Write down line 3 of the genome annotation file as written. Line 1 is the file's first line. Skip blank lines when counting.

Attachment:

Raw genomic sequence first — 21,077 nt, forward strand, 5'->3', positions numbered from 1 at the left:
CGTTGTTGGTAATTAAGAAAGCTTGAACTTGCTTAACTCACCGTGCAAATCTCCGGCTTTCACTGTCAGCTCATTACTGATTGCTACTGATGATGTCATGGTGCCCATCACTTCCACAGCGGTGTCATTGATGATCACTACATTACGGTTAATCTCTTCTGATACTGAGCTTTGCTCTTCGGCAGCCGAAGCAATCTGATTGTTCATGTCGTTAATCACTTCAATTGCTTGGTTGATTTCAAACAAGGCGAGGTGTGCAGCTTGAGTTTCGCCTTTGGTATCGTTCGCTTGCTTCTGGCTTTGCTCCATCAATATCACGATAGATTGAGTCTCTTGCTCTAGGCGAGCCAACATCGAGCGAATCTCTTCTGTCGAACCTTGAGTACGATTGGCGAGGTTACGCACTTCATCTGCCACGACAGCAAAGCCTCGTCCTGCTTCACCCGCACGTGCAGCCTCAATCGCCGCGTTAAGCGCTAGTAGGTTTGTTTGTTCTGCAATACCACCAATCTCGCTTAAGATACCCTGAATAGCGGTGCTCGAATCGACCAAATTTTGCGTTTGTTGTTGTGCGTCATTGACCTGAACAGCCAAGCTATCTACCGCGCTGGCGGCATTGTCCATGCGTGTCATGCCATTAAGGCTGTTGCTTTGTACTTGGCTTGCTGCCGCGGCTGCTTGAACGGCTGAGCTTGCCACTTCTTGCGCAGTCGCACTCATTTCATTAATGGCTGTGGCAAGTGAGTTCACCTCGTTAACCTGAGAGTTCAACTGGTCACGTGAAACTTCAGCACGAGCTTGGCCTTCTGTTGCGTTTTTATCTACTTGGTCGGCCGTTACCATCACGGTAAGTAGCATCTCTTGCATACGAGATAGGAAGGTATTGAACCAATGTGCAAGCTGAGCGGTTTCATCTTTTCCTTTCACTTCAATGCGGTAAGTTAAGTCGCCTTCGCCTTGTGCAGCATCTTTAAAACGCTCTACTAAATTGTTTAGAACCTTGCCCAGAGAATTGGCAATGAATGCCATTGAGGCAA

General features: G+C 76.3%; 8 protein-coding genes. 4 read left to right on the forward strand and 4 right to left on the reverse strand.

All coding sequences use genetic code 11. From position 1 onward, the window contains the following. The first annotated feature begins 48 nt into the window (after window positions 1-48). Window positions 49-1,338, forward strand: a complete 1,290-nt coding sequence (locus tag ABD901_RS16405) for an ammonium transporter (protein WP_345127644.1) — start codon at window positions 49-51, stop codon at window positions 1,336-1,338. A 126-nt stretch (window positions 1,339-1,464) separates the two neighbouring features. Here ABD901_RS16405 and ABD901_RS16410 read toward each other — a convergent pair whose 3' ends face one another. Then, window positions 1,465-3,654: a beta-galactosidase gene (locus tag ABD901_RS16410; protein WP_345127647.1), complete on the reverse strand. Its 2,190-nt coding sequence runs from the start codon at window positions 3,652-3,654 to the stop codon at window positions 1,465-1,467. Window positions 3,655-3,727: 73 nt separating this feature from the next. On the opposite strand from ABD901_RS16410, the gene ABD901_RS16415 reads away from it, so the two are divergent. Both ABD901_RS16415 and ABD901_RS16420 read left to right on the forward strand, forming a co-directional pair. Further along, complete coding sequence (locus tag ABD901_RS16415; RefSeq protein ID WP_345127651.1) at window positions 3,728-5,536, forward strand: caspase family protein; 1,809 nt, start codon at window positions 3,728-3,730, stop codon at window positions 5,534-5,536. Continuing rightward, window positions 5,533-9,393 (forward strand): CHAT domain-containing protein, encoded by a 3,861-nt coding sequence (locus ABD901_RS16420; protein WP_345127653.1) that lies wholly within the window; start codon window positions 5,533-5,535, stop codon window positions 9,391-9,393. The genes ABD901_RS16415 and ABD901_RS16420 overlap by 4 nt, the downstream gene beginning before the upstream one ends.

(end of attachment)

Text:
General features: G+C 76.3%; 8 protein-coding genes. 4 read left to right on the forward strand and 4 right to left on the reverse strand.